As summer comes to an end, hundreds of thousands of Jewish youth will now embark on a year of Jewish learning in early childhood centers, day schools, congregational schools, youth groups and increasingly in spaces created by a cadre of entrepreneurs committed to building something new in the Jewish educational landscape.
Alongside these young people (and their families) are thousands of Jewish educators fresh off their summer breaks, infused with a new energy that will drive them throughout the academic year.
We at The Jewish Education Project, along with many other organizations, continue to inspire and empower these Jewish educators to help Jewish youth and their families to thrive as Jews in the world today. That is our sacred mission and one that we hold dear to us every single day that we go to work.
But I do ask myself, how did we get to this point in time, where so many Jewish families have come to rely on institutions outside of the home to fulfill a timeless, personal responsibility — to “teach [these words] to your children, reciting them when you stay at home and when you are away, when you lie down and when you wake up” [Deuteronomy 11:19]?
I’m oversimplifying the role of Jewish learning institutions — it takes a village to raise a child. That said, there are some things that families are uniquely positioned to do. They can pass down heritage and tradition in ways that can only resonate within the family unit. As shown in our Gen Z Now report — the largest research study of teens in North America — our youth are overwhelmingly positive about the family’s role in ensuring that which is important is carried forth from generation to generation.
Conversely, there are things that settings of Jewish learning are often better positioned to do. Educators are trained to access knowledge and skills that reaches beyond memory and nostalgia. Great educators —of whom there are many, and increasingly many more — are creating environments that welcome children to ask questions without fear of being shunned. Like a year-round seder, albeit outside the home, this approach to fostering inquiry and curiosity ensures that Jewish learning is continually evolving and relevant to the changing needs of today’s youth and their families.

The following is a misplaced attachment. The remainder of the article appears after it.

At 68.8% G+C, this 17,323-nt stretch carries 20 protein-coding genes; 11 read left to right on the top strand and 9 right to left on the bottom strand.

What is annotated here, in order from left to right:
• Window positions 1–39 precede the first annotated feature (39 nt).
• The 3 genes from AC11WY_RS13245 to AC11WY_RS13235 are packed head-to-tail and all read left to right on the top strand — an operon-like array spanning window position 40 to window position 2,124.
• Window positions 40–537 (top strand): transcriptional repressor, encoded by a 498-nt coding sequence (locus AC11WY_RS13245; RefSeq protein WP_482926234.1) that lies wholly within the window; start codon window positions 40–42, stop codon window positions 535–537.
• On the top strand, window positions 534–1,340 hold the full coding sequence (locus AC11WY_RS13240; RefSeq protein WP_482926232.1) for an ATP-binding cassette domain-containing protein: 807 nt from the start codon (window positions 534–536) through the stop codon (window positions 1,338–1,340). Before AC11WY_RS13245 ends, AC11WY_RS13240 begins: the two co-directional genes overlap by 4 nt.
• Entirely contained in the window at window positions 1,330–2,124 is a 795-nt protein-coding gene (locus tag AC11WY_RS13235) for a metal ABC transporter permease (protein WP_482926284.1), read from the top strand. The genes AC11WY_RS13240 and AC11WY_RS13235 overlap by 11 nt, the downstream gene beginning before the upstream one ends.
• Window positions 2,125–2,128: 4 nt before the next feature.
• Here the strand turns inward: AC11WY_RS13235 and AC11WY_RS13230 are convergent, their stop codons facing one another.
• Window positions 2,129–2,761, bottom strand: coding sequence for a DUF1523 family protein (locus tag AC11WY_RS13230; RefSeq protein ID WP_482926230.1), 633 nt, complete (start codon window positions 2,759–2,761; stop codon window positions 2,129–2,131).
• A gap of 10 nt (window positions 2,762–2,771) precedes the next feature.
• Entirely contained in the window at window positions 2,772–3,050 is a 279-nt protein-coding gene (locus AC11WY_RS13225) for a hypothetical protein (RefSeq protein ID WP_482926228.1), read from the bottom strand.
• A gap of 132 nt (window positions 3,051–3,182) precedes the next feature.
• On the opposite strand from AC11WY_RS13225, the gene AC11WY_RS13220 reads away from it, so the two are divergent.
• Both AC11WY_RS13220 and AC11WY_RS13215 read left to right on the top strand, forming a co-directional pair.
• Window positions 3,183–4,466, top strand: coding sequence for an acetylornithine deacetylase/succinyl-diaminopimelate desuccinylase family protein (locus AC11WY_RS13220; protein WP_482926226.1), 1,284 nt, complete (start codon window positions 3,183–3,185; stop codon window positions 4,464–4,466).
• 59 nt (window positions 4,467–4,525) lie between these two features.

In reconciling that families and educational settings ought to be regarded as two sides of the same coin, let’s consider a few shared principles as we start this new school year:
♦Jewish learning is a lifelong endeavor. It ought not start in the summer or end when we turn 13 — and it is never too late for us to all engage in Jewish learning and experiences;
♦The Jewish education you most likely received bears little resemblance to all the good stuff that is taking place today;
♦Where Jewish education doesn’t meet your expectations, please don’t complain from the sidelines — get involved and help make the difference that you want to see;
♦The Jewish educators out there are some of our most precious communal resources and they deserve every bit of respect, encouragement and support that we can give them.
And perhaps most importantly, if you do choose to enroll your child in any Jewish educational experience, which I highly encourage you to do, then don’t send mixed messages to your kids that what they learn at school is not valuable at home.
For Jewish education to be successful, it is not that which takes place in a bubble — or which may have burst your bubble long ago — but that which permeates every aspect of our children’s lives today.
David Bryfman is CEO of The Jewish Education Project.